Where and how did the belief that I had to explain anything to anyone come into my consciousness? I suppose like most false beliefs, in childhood. Now I’m not saying that all the beliefs I picked up in childhood were false but let’s face it, many were!
I’m remembering a time I received something in the mail while a friend was visiting. My friend wanted some of what I received and asked for it. When I said no, I received her explanation as to why I didn’t need them all. I was uncomfortable and we dropped it but ultimately, I shared what I had because it was just easier. But easier than what?
I know that I’m very generous. I know that I’m kind. I know that I’m a good friend. I also know that if my friend got angry because I was unwilling to share with her, that was her issue – her burden to bare or issue to confront. The easy part was we didn’t have to talk about it. By giving her what she asked for, I didn’t have to face my fear (she won’t love me or think me good enough if I don’t comply) and she didn’t have to face her issues (why am I so angry that Kate won’t share something with me?). We didn’t have to talk about it. We avoided drama. But what did all that avoidance really get either of us?
I did something I never want to do; I gave something with resentful intention. My gift, no matter how hard I intellectualized it, was given with resentment, anger, and a feeling of defeat. Moreover, the experience took away the joy I held from receiving the items in the first place. Why didn’t I just say, “No”?
The dilemma had nothing to do with the things I received and she asked for. Those things were simply providing an opportunity for me to stand in integrity and say no when I was feeling no. The opportunity was there to be unafraid of the consequences or judgments my friend may have had toward me. The opportunity was there for me to experience and expand my awareness of Self and the conflict between Self and the ego. And through that experience was an opportunity to heal wounds and grow into a deeper love for myself and for my friend.
That experience was a long time ago. Lately I’ve had several opportunities to say no and I’ve done so with no explanation of why my answer was no. My answer was simply, “No.” While I found the courage to say no, I still had voices in my head, telling me that to be a good friend I really needed to explain why I couldn’t help or join the person asking me for help or companionship. I wondered with some level of fear, what I would say if I was asked why my answer was no – not because I had anything to hide but because it’s time for me to stop explaining and expecting my friends or family to explain to me.
In each of those recent experiences, I haven’t lost any friendships… I wasn’t accused of being unkind, less than generous, or a bad friend. In every circumstance the receiver of my no simply said, “Okay.” Okay…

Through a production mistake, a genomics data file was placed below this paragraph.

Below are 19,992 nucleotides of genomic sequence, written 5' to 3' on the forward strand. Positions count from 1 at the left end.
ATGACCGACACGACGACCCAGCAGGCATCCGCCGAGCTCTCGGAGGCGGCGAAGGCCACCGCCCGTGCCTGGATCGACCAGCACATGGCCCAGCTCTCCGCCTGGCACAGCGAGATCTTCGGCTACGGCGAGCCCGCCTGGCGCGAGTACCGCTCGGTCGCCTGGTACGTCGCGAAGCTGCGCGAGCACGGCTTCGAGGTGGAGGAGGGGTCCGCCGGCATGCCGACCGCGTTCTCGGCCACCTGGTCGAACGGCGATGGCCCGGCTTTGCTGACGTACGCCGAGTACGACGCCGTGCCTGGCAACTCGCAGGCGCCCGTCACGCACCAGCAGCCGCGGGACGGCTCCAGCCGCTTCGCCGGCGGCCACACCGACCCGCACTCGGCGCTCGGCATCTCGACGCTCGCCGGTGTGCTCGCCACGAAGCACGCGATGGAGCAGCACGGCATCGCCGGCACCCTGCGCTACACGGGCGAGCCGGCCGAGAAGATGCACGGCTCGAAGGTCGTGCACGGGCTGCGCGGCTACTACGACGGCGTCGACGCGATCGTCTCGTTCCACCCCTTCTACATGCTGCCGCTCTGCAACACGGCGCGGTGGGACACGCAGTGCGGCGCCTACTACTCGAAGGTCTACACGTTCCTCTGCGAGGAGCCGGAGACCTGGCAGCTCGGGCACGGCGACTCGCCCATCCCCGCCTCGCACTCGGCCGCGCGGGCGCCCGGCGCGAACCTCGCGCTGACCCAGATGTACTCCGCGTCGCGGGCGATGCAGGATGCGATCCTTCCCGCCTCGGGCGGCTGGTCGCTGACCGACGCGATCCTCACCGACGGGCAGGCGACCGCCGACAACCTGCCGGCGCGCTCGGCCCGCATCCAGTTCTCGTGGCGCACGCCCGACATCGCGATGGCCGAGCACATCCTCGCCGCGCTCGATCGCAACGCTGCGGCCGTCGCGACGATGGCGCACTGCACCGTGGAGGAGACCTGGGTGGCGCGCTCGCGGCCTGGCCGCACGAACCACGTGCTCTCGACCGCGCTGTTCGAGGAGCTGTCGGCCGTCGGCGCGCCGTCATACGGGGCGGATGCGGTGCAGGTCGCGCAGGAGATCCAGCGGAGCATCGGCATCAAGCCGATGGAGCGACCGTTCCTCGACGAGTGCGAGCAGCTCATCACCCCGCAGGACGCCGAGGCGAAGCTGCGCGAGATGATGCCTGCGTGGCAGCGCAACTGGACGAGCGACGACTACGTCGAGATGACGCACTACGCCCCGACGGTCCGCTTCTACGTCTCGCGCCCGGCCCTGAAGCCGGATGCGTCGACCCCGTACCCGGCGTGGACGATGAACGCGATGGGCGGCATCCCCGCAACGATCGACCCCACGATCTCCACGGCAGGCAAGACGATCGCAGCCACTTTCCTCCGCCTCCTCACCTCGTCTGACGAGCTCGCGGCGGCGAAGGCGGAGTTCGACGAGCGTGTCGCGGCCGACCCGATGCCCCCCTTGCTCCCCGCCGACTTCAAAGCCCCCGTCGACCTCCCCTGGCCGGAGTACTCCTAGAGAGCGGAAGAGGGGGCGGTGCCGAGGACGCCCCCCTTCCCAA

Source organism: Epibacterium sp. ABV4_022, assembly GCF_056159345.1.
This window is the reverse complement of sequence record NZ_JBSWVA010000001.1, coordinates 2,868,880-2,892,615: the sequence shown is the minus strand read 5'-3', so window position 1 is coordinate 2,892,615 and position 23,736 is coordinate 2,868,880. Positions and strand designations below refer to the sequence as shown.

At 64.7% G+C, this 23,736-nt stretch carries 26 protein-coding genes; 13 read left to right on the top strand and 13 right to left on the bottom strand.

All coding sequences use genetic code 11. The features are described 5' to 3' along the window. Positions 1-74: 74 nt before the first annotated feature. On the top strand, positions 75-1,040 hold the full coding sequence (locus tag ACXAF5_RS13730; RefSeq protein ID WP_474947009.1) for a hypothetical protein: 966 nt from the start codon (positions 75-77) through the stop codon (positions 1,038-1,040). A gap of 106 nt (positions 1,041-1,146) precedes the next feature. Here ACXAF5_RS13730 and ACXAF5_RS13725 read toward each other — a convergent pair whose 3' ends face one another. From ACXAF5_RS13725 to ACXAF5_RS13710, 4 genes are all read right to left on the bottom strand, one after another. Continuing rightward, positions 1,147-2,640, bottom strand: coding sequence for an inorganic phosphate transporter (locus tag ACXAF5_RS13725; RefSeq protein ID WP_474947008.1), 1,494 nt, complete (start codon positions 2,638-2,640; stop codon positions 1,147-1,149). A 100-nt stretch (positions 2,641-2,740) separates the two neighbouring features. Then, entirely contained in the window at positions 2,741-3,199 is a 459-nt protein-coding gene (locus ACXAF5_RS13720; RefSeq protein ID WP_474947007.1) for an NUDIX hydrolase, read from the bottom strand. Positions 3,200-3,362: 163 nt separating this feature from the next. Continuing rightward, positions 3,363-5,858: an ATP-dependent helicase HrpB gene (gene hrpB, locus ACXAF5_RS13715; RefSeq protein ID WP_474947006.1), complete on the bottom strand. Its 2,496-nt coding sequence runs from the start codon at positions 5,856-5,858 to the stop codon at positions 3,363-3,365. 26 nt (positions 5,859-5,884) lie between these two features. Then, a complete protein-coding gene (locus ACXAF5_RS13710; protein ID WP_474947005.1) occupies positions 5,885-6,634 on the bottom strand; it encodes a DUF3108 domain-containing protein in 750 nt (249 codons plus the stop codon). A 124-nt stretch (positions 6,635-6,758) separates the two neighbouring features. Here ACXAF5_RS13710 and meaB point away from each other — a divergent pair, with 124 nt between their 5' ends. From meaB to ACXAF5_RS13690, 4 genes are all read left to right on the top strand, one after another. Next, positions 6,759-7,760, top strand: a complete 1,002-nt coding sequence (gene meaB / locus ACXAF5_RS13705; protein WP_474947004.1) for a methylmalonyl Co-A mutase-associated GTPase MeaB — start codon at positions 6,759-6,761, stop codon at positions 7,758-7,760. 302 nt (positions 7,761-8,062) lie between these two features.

Most of us who study self improvement, at some point, reach an understanding of how our own actions cause our own suffering. I remember when I first began to understand how my thoughts and actions contributed to my having migraines. I discovered that as outspoken as I thought I was, I often held what I thought and felt inside, afraid of the consequences of speaking my mind. So one day in the office I was with my team and I made the announcement I would no longer hold back what I was really feeling because by doing so, I was avoiding their feelings but hurting my body. I took that philosophy into my private life as well.
Discovering and acknowledging how my actions created migraines was a tremendous breakthrough. But announcing my discovery and plans to move forward was a bit unskillful. Okay…very unskillful.
I’ve noticed that explaining ourselves is a trap many of us fall into. A friend will call and instead of just telling me she needs to reschedule, I receive an explanation of the circumstances that require her to reschedule or the awareness she’s had that requires her to reschedule. And I ask myself, “are those explanations at all necessary?” Would I get angry that she was rescheduling with me? Will I think more or less of her if I know what she’s doing instead of sticking to our plan, or what discovery she’s had regarding her old patterns? No. Probably not. In fact, introvert that I am, I’m often thankful when plans fall through. Honestly. And besides, the truth of the matter is, an explanation is only required where judgment is required.
Any need to explain one’s self is a fear of judgment from one’s self or the other. When our friends know us to be loving, generous people and then judge us as greedy or unloving because we don’t share something, meet at our agreed-to time, or be there in every single time of need, that is their burden to bare or issue to resolve, not ours. But for me, it’s not always easy to respond with no explanation. So I’m working on it. It’s not something I’m doing to others but something I am being for myself; unafraid that you won’t love me, will look down on me, betray me, or abandon me simply because I said, “No.” And with no explanation…